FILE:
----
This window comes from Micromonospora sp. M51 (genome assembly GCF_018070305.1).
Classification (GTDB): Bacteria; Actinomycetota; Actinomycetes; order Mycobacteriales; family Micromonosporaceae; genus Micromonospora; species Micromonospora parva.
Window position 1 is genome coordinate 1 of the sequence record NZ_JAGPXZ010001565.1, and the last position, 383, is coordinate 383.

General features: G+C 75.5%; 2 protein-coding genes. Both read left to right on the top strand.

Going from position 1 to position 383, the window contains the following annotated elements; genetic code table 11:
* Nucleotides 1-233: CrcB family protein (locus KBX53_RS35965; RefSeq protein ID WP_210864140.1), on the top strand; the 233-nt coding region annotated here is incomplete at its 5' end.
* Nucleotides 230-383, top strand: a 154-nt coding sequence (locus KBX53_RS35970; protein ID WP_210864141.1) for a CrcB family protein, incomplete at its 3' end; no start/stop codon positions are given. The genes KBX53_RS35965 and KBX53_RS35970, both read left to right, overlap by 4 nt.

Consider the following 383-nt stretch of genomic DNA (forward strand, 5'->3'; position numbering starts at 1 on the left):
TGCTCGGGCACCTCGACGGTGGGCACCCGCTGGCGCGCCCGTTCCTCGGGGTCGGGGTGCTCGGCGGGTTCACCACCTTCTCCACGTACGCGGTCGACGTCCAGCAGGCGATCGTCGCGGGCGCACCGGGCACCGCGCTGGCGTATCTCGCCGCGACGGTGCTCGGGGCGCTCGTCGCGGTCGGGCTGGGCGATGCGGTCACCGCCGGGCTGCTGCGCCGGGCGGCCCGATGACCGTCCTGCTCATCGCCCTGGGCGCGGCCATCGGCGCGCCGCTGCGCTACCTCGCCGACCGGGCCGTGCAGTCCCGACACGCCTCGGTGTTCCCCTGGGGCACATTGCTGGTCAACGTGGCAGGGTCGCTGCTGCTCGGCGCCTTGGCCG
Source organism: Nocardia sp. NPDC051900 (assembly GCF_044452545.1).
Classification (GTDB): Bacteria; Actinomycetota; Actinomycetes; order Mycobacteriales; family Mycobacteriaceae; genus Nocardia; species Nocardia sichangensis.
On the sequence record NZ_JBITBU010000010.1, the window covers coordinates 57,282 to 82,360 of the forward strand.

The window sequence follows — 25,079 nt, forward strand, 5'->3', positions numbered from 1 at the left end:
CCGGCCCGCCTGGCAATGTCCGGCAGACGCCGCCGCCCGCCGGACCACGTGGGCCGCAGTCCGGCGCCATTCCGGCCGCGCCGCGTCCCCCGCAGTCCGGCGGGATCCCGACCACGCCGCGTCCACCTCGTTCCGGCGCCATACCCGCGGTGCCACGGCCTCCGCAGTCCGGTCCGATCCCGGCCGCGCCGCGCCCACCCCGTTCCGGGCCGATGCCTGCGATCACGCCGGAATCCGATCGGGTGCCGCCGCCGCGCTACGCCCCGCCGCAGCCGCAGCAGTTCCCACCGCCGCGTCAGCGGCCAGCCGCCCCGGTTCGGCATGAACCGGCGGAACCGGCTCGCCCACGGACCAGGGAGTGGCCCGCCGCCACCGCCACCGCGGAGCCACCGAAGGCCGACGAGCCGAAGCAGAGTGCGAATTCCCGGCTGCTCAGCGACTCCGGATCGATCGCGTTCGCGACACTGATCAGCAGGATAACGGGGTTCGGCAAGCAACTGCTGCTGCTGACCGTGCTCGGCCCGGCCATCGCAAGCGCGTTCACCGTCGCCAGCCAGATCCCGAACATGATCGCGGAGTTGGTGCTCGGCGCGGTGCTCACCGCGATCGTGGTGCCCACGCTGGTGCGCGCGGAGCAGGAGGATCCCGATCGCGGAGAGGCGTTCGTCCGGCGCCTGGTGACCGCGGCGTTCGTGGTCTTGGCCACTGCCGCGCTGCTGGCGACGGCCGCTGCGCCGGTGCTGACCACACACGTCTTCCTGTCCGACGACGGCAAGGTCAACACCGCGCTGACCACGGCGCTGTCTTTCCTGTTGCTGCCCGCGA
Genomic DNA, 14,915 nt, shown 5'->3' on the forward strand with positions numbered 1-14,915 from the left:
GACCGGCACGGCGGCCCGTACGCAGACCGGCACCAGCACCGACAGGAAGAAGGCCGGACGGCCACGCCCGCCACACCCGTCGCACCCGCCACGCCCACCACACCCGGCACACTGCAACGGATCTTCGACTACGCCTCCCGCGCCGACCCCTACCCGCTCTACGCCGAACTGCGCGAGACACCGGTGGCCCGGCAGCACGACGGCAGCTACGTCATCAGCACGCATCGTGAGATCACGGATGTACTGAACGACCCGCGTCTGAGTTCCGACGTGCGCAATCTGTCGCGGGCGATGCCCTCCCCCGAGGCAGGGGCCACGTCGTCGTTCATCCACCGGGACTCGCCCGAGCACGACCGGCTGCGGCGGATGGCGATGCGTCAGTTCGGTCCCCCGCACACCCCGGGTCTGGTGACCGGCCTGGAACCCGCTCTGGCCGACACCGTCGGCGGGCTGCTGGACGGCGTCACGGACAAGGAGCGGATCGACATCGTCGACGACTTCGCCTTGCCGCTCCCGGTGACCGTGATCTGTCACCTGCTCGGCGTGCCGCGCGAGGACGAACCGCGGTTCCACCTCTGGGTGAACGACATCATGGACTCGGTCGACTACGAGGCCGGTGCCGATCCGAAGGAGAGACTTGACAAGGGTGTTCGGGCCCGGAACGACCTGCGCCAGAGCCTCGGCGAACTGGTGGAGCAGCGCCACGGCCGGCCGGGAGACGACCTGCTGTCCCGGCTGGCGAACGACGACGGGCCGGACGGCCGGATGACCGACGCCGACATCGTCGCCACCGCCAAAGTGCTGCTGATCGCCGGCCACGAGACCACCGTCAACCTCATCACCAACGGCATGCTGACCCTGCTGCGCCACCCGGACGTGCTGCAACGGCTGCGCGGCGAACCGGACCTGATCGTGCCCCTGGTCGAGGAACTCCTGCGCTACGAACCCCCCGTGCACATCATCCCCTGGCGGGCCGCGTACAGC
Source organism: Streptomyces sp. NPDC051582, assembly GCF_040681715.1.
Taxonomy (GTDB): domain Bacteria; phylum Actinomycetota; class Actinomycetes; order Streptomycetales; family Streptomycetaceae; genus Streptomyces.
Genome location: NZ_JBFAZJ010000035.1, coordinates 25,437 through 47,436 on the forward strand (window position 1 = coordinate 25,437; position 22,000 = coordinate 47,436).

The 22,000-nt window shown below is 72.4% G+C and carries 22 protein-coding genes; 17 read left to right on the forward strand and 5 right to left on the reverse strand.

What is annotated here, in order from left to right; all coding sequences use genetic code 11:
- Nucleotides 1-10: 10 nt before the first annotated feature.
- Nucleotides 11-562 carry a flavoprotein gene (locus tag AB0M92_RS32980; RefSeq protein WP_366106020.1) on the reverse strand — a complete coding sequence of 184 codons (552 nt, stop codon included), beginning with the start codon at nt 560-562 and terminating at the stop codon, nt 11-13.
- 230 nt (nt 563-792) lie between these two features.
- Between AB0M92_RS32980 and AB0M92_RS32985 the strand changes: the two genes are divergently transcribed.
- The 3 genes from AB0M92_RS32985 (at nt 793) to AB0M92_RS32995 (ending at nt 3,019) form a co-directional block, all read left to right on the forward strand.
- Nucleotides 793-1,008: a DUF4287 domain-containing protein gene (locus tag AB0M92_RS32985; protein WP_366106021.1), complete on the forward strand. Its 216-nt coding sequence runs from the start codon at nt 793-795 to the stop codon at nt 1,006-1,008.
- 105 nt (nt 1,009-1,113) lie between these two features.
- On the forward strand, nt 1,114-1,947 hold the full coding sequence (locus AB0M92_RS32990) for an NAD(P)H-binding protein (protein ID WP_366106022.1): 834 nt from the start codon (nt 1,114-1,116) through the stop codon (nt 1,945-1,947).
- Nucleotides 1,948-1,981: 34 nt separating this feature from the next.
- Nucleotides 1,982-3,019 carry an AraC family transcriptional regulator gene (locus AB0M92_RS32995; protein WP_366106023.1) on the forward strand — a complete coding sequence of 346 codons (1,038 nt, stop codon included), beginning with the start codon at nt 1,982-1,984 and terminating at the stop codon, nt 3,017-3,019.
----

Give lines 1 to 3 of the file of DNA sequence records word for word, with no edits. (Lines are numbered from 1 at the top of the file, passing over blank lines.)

This window comes from Micromonospora sp. M51 (genome assembly GCF_018070305.1).
Classification (GTDB): Bacteria; Actinomycetota; Actinomycetes; order Mycobacteriales; family Micromonosporaceae; genus Micromonospora; species Micromonospora parva.
Window position 1 is genome coordinate 1 of the sequence record NZ_JAGPXZ010001565.1, and the last position, 383, is coordinate 383.